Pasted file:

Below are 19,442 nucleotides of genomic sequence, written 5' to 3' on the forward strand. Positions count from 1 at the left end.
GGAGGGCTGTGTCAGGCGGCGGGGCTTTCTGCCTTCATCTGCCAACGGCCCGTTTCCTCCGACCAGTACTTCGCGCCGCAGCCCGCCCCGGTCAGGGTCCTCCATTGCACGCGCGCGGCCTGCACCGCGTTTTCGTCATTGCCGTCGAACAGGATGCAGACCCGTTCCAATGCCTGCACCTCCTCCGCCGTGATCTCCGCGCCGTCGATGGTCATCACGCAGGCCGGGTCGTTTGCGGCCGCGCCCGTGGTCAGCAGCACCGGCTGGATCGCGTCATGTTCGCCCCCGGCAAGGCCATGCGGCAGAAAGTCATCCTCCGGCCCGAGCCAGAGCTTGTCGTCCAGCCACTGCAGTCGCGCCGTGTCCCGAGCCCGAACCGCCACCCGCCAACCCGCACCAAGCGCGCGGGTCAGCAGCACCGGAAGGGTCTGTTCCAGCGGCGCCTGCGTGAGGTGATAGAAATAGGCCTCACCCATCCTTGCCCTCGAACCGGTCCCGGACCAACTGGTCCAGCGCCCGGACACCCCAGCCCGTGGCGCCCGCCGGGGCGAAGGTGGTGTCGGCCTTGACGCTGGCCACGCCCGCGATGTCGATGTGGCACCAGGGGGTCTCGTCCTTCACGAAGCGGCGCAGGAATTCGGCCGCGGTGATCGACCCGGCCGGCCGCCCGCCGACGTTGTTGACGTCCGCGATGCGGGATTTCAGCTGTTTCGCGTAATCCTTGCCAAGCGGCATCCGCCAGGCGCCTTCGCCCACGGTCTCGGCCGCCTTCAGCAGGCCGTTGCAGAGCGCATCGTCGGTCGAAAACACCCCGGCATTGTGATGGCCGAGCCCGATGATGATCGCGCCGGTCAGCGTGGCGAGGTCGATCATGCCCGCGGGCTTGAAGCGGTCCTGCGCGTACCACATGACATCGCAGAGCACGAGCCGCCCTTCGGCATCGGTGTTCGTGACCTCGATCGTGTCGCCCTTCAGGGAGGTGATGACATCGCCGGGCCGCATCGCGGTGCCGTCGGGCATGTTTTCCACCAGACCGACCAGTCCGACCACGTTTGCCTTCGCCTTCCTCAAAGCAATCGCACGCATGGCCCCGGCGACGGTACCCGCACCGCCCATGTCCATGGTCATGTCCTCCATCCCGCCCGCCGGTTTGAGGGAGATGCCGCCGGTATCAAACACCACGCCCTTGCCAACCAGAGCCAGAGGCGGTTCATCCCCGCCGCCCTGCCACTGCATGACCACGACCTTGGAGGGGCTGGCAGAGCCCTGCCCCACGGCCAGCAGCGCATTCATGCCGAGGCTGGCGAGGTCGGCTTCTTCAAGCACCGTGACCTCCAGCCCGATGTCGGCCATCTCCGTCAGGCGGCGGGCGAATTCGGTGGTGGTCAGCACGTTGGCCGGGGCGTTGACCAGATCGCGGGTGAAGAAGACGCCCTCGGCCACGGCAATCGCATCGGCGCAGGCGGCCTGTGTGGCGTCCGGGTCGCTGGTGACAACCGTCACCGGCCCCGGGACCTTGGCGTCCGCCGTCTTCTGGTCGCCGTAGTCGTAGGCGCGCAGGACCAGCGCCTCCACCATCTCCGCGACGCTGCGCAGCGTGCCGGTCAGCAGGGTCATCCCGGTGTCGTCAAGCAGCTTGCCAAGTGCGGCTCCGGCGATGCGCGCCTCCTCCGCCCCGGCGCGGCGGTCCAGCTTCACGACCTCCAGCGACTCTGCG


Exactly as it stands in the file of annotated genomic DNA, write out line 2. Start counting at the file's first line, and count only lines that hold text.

GGAGGGCTGTGTCAGGCGGCGGGGCTTTCTGCCTTCATCTGCCAACGGCCCGTTTCCTCCGACCAGTACTTCGCGCCGCAGCCCGCCCCGGTCAGGGTCCTCCATTGCACGCGCGCGGCCTGCACCGCGTTTTCGTCATTGCCGTCGAACAGGATGCAGACCCGTTCCAATGCCTGCACCTCCTCCGCCGTGATCTCCGCGCCGTCGATGGTCATCACGCAGGCCGGGTCGTTTGCGGCCGCGCCCGTGGTCAGCAGCACCGGCTGGATCGCGTCATGTTCGCCCCCGGCAAGGCCATGCGGCAGAAAGTCATCCTCCGGCCCGAGCCAGAGCTTGTCGTCCAGCCACTGCAGTCGCGCCGTGTCCCGAGCCCGAACCGCCACCCGCCAACCCGCACCAAGCGCGCGGGTCAGCAGCACCGGAAGGGTCTGTTCCAGCGGCGCCTGCGTGAGGTGATAGAAATAGGCCTCACCCATCCTTGCCCTCGAACCGGTCCCGGACCAACTGGTCCAGCGCCCGGACACCCCAGCCCGTGGCGCCCGCCGGGGCGAAGGTGGTGTCGGCCTTGACGCTGGCCACGCCCGCGATGTCGATGTGGCACCAGGGGGTCTCGTCCTTCACGAAGCGGCGCAGGAATTCGGCCGCGGTGATCGACCCGGCCGGCCGCCCGCCGACGTTGTTGACGTCCGCGATGCGGGATTTCAGCTGTTTCGCGTAATCCTTGCCAAGCGGCATCCGCCAGGCGCCTTCGCCCACGGTCTCGGCCGCCTTCAGCAGGCCGTTGCAGAGCGCATCGTCGGTCGAAAACACCCCGGCATTGTGATGGCCGAGCCCGATGATGATCGCGCCGGTCAGCGTGGCGAGGTCGATCATGCCCGCGGGCTTGAAGCGGTCCTGCGCGTACCACATGACATCGCAGAGCACGAGCCGCCCTTCGGCATCGGTGTTCGTGACCTCGATCGTGTCGCCCTTCAGGGAGGTGATGACATCGCCGGGCCGCATCGCGGTGCCGTCGGGCATGTTTTCCACCAGACCGACCAGTCCGACCACGTTTGCCTTCGCCTTCCTCAAAGCAATCGCACGCATGGCCCCGGCGACGGTACCCGCACCGCCCATGTCCATGGTCATGTCCTCCATCCCGCCCGCCGGTTTGAGGGAGATGCCGCCGGTATCAAACACCACGCCCTTGCCAACCAGAGCCAGAGGCGGTTCATCCCCGCCGCCCTGCCACTGCATGACCACGACCTTGGAGGGGCTGGCAGAGCCCTGCCCCACGGCCAGCAGCGCATTCATGCCGAGGCTGGCGAGGTCGGCTTCTTCAAGCACCGTGACCTCCAGCCCGATGTCGGCCATCTCCGTCAGGCGGCGGGCGAATTCGGTGGTGGTCAGCACGTTGGCCGGGGCGTTGACCAGATCGCGGGTGAAGAAGACGCCCTCGGCCACGGCAATCGCATCGGCGCAGGCGGCCTGTGTGGCGTCCGGGTCGCTGGTGACAACCGTCACCGGCCCCGGGACCTTGGCGTCCGCCGTCTTCTGGTCGCCGTAGTCGTAGGCGCGCAGGACCAGCGCCTCCACCATCTCCGCGACGCTGCGCAGCGTGCCGGTCAGCAGGGTCATCCCGGTGTCGTCAAGCAGCTTGCCAAGTGCGGCTCCGGCGATGCGCGCCTCCTCCGCCCCGGCGCGGCGGTCCAGCTTCACGACCTCCAGCGACTCTGCG